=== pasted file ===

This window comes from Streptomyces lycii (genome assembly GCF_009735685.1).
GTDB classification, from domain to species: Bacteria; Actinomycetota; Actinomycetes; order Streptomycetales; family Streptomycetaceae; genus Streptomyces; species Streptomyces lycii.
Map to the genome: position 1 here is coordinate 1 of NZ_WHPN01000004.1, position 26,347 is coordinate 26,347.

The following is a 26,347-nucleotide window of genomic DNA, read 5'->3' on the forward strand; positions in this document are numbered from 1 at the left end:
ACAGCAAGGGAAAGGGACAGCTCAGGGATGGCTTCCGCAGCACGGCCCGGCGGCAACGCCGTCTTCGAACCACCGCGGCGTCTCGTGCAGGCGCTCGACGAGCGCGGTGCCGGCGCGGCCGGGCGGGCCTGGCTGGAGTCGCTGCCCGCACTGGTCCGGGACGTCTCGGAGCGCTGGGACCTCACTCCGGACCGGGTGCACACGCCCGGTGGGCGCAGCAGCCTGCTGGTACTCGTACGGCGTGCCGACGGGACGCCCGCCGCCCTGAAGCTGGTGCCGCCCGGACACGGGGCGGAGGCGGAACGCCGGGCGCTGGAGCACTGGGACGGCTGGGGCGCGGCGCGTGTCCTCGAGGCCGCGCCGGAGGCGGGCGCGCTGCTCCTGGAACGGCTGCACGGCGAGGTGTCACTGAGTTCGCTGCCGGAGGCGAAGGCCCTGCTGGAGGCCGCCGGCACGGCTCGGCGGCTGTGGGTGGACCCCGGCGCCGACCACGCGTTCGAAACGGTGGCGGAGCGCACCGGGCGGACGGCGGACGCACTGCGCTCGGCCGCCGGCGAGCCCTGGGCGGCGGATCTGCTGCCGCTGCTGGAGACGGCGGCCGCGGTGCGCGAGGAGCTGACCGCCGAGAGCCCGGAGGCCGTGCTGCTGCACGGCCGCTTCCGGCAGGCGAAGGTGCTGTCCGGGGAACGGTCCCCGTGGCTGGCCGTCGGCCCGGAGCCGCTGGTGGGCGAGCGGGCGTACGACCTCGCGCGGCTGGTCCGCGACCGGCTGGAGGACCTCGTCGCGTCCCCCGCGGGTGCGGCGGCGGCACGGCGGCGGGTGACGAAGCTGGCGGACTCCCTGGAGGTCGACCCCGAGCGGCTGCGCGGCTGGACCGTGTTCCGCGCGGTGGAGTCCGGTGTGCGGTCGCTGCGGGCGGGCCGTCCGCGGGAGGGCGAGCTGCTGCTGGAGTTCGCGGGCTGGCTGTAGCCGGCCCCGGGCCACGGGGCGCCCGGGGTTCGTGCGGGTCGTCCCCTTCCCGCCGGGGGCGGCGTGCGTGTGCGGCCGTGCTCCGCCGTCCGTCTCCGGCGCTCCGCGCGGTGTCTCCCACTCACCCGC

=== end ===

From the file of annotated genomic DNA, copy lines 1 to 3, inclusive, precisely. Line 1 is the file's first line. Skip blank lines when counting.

This window comes from Streptomyces lycii (genome assembly GCF_009735685.1).
GTDB classification, from domain to species: Bacteria; Actinomycetota; Actinomycetes; order Streptomycetales; family Streptomycetaceae; genus Streptomyces; species Streptomyces lycii.
Map to the genome: position 1 here is coordinate 1 of NZ_WHPN01000004.1, position 26,347 is coordinate 26,347.